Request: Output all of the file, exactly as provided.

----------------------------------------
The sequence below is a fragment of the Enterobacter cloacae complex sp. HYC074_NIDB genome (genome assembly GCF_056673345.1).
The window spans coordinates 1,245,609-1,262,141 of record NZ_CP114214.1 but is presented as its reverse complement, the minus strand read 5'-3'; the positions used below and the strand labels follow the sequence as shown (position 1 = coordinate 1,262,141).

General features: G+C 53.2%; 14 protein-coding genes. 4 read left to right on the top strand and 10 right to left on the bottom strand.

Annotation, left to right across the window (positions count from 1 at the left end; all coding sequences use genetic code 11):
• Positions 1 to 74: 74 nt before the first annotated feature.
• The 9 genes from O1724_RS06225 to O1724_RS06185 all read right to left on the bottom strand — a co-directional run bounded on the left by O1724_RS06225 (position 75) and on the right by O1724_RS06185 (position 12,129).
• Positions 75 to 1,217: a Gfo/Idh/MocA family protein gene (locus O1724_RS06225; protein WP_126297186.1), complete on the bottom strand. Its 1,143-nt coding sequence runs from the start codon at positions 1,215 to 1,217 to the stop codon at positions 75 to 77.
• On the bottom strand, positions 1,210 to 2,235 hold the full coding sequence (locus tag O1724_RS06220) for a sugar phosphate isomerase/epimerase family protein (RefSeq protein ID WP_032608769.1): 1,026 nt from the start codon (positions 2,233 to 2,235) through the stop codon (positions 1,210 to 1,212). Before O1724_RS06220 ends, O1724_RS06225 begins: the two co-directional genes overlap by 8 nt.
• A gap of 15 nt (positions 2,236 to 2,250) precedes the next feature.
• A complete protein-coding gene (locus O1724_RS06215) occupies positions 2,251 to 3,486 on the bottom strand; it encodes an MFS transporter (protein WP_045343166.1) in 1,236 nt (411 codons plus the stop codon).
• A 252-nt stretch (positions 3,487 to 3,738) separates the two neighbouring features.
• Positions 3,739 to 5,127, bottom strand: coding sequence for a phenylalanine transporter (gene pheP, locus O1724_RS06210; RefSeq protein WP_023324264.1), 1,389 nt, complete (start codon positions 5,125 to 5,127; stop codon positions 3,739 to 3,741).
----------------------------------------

The sequence below is a fragment of the Enterobacter cloacae complex sp. HYC074_NIDB genome (genome assembly GCF_056673345.1).
The window spans coordinates 1,245,609-1,262,141 of record NZ_CP114214.1 but is presented as its reverse complement, the minus strand read 5'-3'; the positions used below and the strand labels follow the sequence as shown (position 1 = coordinate 1,262,141).

General features: G+C 53.2%; 14 protein-coding genes. 4 read left to right on the top strand and 10 right to left on the bottom strand.

Annotation, left to right across the window (positions count from 1 at the left end; all coding sequences use genetic code 11):
• Positions 1 to 74: 74 nt before the first annotated feature.
• The 9 genes from O1724_RS06225 to O1724_RS06185 all read right to left on the bottom strand — a co-directional run bounded on the left by O1724_RS06225 (position 75) and on the right by O1724_RS06185 (position 12,129).
• Positions 75 to 1,217: a Gfo/Idh/MocA family protein gene (locus O1724_RS06225; protein WP_126297186.1), complete on the bottom strand. Its 1,143-nt coding sequence runs from the start codon at positions 1,215 to 1,217 to the stop codon at positions 75 to 77.
• On the bottom strand, positions 1,210 to 2,235 hold the full coding sequence (locus tag O1724_RS06220) for a sugar phosphate isomerase/epimerase family protein (RefSeq protein ID WP_032608769.1): 1,026 nt from the start codon (positions 2,233 to 2,235) through the stop codon (positions 1,210 to 1,212). Before O1724_RS06220 ends, O1724_RS06225 begins: the two co-directional genes overlap by 8 nt.
• A gap of 15 nt (positions 2,236 to 2,250) precedes the next feature.
• A complete protein-coding gene (locus O1724_RS06215) occupies positions 2,251 to 3,486 on the bottom strand; it encodes an MFS transporter (protein WP_045343166.1) in 1,236 nt (411 codons plus the stop codon).
• A 252-nt stretch (positions 3,487 to 3,738) separates the two neighbouring features.
• Positions 3,739 to 5,127, bottom strand: coding sequence for a phenylalanine transporter (gene pheP, locus O1724_RS06210; RefSeq protein WP_023324264.1), 1,389 nt, complete (start codon positions 5,125 to 5,127; stop codon positions 3,739 to 3,741).